With the recent closing of the GW Van Slyke & Horton cigar factory in Red Lion, Pennsylvania, the crook cigar seems to have gone extinct. Crook cigars, says the Cigar History Museum, are a "type of cigar which, after being made, is pressed in moulds to take on a rectangular cross section with a double bend in the middle. Almost always sweetened with various sugars and/or liquors. Most popular in the 1950's, a beginner's cigar for many smokers, the style can be traced back as far as 1900 with certainty (probably earlier)."
According to Patricia A. Cooper, the crook cigar originated in Red Lion, so it seems appropriate that a Red Lion factory was the last to make them. The second to the last company to make them was House of Windsor, which was right up the road from Red Lion, but they sold out a few years ago and, after a brief revival, disappeared entirely. House of Windsor's brand was called Wolf Brothers. They also made a small cigar called a "crookette." While there are plenty of rum flavored cigars left, none of them have that crooked bend in them, which seems a shame as a lot of people appear to still like them, if internet chatter is any indication.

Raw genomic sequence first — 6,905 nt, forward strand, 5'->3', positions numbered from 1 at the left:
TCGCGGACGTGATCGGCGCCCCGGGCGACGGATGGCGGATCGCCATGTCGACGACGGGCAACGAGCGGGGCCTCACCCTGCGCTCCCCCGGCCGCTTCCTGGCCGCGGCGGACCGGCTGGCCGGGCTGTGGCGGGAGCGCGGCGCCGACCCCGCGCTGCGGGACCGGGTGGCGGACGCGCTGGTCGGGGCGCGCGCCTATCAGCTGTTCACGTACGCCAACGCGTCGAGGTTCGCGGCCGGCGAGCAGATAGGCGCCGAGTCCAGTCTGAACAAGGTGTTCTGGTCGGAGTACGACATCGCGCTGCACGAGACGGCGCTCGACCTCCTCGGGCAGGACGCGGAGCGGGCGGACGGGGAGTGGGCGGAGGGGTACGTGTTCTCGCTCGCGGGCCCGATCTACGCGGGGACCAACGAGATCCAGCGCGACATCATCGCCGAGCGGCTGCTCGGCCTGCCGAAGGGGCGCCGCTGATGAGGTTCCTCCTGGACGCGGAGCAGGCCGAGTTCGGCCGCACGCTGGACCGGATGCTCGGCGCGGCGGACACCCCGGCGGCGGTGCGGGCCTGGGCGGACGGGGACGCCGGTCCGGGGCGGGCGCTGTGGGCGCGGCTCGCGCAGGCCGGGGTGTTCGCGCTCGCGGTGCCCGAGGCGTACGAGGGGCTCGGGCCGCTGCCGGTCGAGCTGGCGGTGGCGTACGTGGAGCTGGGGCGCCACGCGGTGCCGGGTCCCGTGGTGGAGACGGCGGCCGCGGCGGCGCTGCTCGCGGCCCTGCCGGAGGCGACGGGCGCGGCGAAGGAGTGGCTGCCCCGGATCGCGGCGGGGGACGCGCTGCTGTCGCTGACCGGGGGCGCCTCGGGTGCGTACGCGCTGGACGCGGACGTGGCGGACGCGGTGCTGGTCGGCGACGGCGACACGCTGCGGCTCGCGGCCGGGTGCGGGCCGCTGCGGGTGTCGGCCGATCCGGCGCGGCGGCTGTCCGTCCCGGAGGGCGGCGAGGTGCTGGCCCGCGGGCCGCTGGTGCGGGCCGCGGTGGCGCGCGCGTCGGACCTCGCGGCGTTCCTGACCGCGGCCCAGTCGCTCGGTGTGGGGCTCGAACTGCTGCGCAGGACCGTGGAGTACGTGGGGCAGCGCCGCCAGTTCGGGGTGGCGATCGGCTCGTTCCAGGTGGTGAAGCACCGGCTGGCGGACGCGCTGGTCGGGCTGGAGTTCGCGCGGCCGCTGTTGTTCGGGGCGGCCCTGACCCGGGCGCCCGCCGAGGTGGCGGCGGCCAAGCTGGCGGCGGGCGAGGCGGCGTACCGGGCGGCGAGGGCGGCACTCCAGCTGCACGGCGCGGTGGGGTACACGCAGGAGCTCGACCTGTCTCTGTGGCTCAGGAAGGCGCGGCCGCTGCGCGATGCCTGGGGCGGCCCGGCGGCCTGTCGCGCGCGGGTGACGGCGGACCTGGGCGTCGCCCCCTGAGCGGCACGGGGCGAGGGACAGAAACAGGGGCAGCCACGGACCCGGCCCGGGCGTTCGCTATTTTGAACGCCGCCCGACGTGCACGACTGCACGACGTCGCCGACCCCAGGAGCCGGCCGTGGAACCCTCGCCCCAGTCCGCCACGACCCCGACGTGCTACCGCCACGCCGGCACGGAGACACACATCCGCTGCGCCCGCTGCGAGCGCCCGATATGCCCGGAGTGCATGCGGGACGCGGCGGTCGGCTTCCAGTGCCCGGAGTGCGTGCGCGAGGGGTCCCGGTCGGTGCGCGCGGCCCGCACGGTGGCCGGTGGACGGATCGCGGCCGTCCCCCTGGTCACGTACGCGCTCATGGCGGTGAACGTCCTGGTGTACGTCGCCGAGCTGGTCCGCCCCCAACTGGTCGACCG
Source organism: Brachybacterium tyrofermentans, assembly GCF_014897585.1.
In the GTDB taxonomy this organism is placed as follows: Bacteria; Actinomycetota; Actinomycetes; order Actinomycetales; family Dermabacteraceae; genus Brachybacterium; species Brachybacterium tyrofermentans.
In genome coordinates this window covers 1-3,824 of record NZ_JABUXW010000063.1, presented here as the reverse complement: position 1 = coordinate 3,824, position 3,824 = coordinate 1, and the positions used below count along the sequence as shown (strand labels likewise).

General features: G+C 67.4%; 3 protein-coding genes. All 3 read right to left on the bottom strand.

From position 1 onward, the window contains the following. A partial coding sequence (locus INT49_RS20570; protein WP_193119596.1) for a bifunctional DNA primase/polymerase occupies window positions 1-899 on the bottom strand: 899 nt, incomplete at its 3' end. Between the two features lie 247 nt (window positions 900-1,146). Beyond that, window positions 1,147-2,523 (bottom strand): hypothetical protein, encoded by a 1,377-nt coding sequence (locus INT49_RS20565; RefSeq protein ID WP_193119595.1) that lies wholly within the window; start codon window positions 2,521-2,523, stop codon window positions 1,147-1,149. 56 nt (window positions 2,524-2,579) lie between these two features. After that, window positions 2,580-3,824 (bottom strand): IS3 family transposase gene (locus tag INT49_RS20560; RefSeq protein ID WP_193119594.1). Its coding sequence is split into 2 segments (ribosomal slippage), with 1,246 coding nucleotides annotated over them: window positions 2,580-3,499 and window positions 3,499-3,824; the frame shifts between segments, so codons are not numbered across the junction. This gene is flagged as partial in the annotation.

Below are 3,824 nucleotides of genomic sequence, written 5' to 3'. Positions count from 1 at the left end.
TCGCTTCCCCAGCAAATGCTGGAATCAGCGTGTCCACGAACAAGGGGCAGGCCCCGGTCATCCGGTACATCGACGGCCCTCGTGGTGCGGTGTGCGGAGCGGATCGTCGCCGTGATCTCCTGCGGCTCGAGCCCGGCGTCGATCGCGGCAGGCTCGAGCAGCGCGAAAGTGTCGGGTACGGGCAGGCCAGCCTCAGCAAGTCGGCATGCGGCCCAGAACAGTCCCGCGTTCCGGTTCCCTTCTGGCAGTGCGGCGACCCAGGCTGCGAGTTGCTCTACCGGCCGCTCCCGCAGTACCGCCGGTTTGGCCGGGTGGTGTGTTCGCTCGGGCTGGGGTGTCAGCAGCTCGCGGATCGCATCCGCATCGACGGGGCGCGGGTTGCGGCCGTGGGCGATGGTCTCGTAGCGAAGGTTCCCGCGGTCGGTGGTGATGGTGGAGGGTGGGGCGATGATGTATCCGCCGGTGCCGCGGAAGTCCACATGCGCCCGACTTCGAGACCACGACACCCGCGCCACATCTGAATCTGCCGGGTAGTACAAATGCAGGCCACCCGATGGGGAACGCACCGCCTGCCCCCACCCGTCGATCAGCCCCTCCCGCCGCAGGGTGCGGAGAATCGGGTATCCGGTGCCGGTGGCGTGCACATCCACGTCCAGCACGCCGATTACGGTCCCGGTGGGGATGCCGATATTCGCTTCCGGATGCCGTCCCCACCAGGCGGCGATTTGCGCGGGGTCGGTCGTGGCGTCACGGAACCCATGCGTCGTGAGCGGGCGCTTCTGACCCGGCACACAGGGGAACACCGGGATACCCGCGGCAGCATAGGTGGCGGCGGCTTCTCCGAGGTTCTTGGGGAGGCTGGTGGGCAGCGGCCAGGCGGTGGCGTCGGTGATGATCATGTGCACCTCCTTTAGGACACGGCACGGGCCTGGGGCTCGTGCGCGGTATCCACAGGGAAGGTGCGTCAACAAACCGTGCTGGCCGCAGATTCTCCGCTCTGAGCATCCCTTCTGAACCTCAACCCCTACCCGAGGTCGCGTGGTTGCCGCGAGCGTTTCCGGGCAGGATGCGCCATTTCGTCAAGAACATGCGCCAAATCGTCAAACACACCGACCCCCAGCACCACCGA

Rum Crooks started out as a five cent cigar and never aspired to anything grander, but they were a good smoke, something you'd grab at the gas station while waiting for a tire to be changed, or to fill your vest pockets with, before a fishing trip. Some people smoked the lowly crooks exclusively - and happily - for decades. I never liked them enough to make them my only smoke, but I always liked to keep some on hand, occasionally passing over cigars that cost ten times as much, just for the sheer pleasure of the things. The demise of GW Van Slyke & Horton leaves us with only a handful of old-time American cigar makers still in operation: F. X. Smith, Finck, Avanti, and National Cigar are about the only one's left.